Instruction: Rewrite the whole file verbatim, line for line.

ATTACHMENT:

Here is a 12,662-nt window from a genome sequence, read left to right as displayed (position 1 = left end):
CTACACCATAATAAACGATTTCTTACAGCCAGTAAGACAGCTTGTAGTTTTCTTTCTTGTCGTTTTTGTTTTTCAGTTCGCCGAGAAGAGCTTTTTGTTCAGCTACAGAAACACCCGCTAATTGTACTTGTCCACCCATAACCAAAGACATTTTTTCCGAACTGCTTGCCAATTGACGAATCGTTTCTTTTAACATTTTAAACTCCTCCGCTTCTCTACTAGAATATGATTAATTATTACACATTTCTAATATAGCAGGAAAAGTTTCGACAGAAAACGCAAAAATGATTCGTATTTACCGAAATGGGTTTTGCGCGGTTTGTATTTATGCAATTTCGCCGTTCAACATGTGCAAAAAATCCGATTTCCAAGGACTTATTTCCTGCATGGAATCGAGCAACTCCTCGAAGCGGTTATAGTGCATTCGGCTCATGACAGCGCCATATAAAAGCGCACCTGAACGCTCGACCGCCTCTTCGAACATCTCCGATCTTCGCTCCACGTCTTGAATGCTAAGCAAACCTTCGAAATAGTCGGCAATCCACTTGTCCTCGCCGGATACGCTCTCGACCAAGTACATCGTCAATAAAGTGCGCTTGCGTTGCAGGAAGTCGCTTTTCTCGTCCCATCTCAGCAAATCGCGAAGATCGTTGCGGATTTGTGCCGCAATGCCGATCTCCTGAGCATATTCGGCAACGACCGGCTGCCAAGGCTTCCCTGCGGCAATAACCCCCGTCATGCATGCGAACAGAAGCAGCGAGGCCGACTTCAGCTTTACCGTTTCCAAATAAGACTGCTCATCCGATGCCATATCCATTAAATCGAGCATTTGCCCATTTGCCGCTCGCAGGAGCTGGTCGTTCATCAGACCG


Here is a 12,662-nt window from a genome sequence, read left to right as displayed (position 1 = left end):
CTACACCATAATAAACGATTTCTTACAGCCAGTAAGACAGCTTGTAGTTTTCTTTCTTGTCGTTTTTGTTTTTCAGTTCGCCGAGAAGAGCTTTTTGTTCAGCTACAGAAACACCCGCTAATTGTACTTGTCCACCCATAACCAAAGACATTTTTTCCGAACTGCTTGCCAATTGACGAATCGTTTCTTTTAACATTTTAAACTCCTCCGCTTCTCTACTAGAATATGATTAATTATTACACATTTCTAATATAGCAGGAAAAGTTTCGACAGAAAACGCAAAAATGATTCGTATTTACCGAAATGGGTTTTGCGCGGTTTGTATTTATGCAATTTCGCCGTTCAACATGTGCAAAAAATCCGATTTCCAAGGACTTATTTCCTGCATGGAATCGAGCAACTCCTCGAAGCGGTTATAGTGCATTCGGCTCATGACAGCGCCATATAAAAGCGCACCTGAACGCTCGACCGCCTCTTCGAACATCTCCGATCTTCGCTCCACGTCTTGAATGCTAAGCAAACCTTCGAAATAGTCGGCAATCCACTTGTCCTCGCCGGATACGCTCTCGACCAAGTACATCGTCAATAAAGTGCGCTTGCGTTGCAGGAAGTCGCTTTTCTCGTCCCATCTCAGCAAATCGCGAAGATCGTTGCGGATTTGTGCCGCAATGCCGATCTCCTGAGCATATTCGGCAACGACCGGCTGCCAAGGCTTCCCTGCGGCAATAACCCCCGTCATGCATGCGAACAGAAGCAGCGAGGCCGACTTCAGCTTTACCGTTTCCAAATAAGACTGCTCATCCGATGCCATATCCATTAAATCGAGCATTTGCCCATTTGCCGCTCGCAGGAGCTGGTCGTTCATCAGACCG